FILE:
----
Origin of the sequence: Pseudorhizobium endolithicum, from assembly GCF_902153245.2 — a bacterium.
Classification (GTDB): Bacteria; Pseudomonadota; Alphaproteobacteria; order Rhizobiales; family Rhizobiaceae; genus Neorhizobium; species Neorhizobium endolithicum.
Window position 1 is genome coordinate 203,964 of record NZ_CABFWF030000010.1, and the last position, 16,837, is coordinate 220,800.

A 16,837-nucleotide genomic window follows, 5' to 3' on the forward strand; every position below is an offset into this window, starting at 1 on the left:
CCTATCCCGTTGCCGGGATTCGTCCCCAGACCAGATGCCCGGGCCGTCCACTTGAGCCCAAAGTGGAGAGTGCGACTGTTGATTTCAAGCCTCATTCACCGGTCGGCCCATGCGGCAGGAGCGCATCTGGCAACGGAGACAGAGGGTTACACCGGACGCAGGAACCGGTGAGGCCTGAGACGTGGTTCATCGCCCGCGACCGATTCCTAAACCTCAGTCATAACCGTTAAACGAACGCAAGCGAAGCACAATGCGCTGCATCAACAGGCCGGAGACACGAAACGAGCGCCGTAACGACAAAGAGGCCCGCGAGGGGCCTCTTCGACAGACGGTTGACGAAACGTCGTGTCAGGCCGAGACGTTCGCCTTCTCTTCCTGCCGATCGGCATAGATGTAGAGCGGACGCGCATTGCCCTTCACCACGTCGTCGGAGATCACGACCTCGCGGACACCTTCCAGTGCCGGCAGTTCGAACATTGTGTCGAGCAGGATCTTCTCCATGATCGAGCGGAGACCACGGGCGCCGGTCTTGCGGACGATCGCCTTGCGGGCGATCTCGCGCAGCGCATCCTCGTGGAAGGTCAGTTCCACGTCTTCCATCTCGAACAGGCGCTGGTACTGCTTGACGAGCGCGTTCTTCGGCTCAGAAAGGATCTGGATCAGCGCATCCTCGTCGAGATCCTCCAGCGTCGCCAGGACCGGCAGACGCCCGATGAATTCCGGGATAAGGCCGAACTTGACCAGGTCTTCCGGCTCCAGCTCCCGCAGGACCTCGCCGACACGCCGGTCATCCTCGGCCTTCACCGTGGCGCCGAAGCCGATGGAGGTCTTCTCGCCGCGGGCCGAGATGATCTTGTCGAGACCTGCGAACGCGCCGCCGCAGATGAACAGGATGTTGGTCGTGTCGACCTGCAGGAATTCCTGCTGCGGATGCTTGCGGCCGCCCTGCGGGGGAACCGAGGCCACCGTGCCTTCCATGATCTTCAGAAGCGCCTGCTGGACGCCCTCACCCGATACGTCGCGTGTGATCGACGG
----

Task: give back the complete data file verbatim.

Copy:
Origin of the sequence: Pseudorhizobium endolithicum, from assembly GCF_902153245.2 — a bacterium.
Classification (GTDB): Bacteria; Pseudomonadota; Alphaproteobacteria; order Rhizobiales; family Rhizobiaceae; genus Neorhizobium; species Neorhizobium endolithicum.
Window position 1 is genome coordinate 203,964 of record NZ_CABFWF030000010.1, and the last position, 16,837, is coordinate 220,800.

A 16,837-nucleotide genomic window follows, 5' to 3' on the forward strand; every position below is an offset into this window, starting at 1 on the left:
CCTATCCCGTTGCCGGGATTCGTCCCCAGACCAGATGCCCGGGCCGTCCACTTGAGCCCAAAGTGGAGAGTGCGACTGTTGATTTCAAGCCTCATTCACCGGTCGGCCCATGCGGCAGGAGCGCATCTGGCAACGGAGACAGAGGGTTACACCGGACGCAGGAACCGGTGAGGCCTGAGACGTGGTTCATCGCCCGCGACCGATTCCTAAACCTCAGTCATAACCGTTAAACGAACGCAAGCGAAGCACAATGCGCTGCATCAACAGGCCGGAGACACGAAACGAGCGCCGTAACGACAAAGAGGCCCGCGAGGGGCCTCTTCGACAGACGGTTGACGAAACGTCGTGTCAGGCCGAGACGTTCGCCTTCTCTTCCTGCCGATCGGCATAGATGTAGAGCGGACGCGCATTGCCCTTCACCACGTCGTCGGAGATCACGACCTCGCGGACACCTTCCAGTGCCGGCAGTTCGAACATTGTGTCGAGCAGGATCTTCTCCATGATCGAGCGGAGACCACGGGCGCCGGTCTTGCGGACGATCGCCTTGCGGGCGATCTCGCGCAGCGCATCCTCGTGGAAGGTCAGTTCCACGTCTTCCATCTCGAACAGGCGCTGGTACTGCTTGACGAGCGCGTTCTTCGGCTCAGAAAGGATCTGGATCAGCGCATCCTCGTCGAGATCCTCCAGCGTCGCCAGGACCGGCAGACGCCCGATGAATTCCGGGATAAGGCCGAACTTGACCAGGTCTTCCGGCTCCAGCTCCCGCAGGACCTCGCCGACACGCCGGTCATCCTCGGCCTTCACCGTGGCGCCGAAGCCGATGGAGGTCTTCTCGCCGCGGGCCGAGATGATCTTGTCGAGACCTGCGAACGCGCCGCCGCAGATGAACAGGATGTTGGTCGTGTCGACCTGCAGGAATTCCTGCTGCGGATGCTTGCGGCCGCCCTGCGGGGGAACCGAGGCCACCGTGCCTTCCATGATCTTCAGAAGCGCCTGCTGGACGCCCTCACCCGATACGTCGCGTGTGATCGACGG